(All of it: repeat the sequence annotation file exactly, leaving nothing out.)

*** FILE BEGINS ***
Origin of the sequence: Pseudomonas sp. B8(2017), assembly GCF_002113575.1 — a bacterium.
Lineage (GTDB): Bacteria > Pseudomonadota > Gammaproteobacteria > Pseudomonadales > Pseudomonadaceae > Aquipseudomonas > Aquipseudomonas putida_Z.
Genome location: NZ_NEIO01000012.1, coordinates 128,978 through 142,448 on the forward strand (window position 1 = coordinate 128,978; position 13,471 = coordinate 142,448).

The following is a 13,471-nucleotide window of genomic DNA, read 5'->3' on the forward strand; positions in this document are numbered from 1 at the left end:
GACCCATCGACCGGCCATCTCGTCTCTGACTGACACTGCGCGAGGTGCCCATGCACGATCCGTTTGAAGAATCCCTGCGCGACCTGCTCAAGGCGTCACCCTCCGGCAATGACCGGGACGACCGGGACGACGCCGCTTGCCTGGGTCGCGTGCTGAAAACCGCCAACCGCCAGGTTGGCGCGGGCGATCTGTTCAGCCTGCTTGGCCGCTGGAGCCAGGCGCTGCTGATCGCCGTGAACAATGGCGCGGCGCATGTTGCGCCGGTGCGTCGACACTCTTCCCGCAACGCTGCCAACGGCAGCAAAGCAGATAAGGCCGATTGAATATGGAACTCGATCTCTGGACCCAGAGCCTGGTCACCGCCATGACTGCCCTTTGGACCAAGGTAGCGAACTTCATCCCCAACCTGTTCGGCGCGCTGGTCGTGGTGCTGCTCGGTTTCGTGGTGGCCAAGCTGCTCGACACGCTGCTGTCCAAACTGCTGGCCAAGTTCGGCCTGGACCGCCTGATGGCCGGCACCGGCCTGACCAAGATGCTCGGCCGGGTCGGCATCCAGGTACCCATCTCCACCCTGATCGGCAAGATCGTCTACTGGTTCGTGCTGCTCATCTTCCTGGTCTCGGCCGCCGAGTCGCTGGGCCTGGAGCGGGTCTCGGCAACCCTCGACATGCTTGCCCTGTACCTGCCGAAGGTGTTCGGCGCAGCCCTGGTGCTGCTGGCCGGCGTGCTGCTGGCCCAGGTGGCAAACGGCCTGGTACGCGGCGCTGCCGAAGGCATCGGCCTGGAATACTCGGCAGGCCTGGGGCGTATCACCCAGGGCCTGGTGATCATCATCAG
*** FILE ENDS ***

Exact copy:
Origin of the sequence: Pseudomonas sp. B8(2017), assembly GCF_002113575.1 — a bacterium.
Lineage (GTDB): Bacteria > Pseudomonadota > Gammaproteobacteria > Pseudomonadales > Pseudomonadaceae > Aquipseudomonas > Aquipseudomonas putida_Z.
Genome location: NZ_NEIO01000012.1, coordinates 128,978 through 142,448 on the forward strand (window position 1 = coordinate 128,978; position 13,471 = coordinate 142,448).

The following is a 13,471-nucleotide window of genomic DNA, read 5'->3' on the forward strand; positions in this document are numbered from 1 at the left end:
GACCCATCGACCGGCCATCTCGTCTCTGACTGACACTGCGCGAGGTGCCCATGCACGATCCGTTTGAAGAATCCCTGCGCGACCTGCTCAAGGCGTCACCCTCCGGCAATGACCGGGACGACCGGGACGACGCCGCTTGCCTGGGTCGCGTGCTGAAAACCGCCAACCGCCAGGTTGGCGCGGGCGATCTGTTCAGCCTGCTTGGCCGCTGGAGCCAGGCGCTGCTGATCGCCGTGAACAATGGCGCGGCGCATGTTGCGCCGGTGCGTCGACACTCTTCCCGCAACGCTGCCAACGGCAGCAAAGCAGATAAGGCCGATTGAATATGGAACTCGATCTCTGGACCCAGAGCCTGGTCACCGCCATGACTGCCCTTTGGACCAAGGTAGCGAACTTCATCCCCAACCTGTTCGGCGCGCTGGTCGTGGTGCTGCTCGGTTTCGTGGTGGCCAAGCTGCTCGACACGCTGCTGTCCAAACTGCTGGCCAAGTTCGGCCTGGACCGCCTGATGGCCGGCACCGGCCTGACCAAGATGCTCGGCCGGGTCGGCATCCAGGTACCCATCTCCACCCTGATCGGCAAGATCGTCTACTGGTTCGTGCTGCTCATCTTCCTGGTCTCGGCCGCCGAGTCGCTGGGCCTGGAGCGGGTCTCGGCAACCCTCGACATGCTTGCCCTGTACCTGCCGAAGGTGTTCGGCGCAGCCCTGGTGCTGCTGGCCGGCGTGCTGCTGGCCCAGGTGGCAAACGGCCTGGTACGCGGCGCTGCCGAAGGCATCGGCCTGGAATACTCGGCAGGCCTGGGGCGTATCACCCAGGGCCTGGTGATCATCATCAG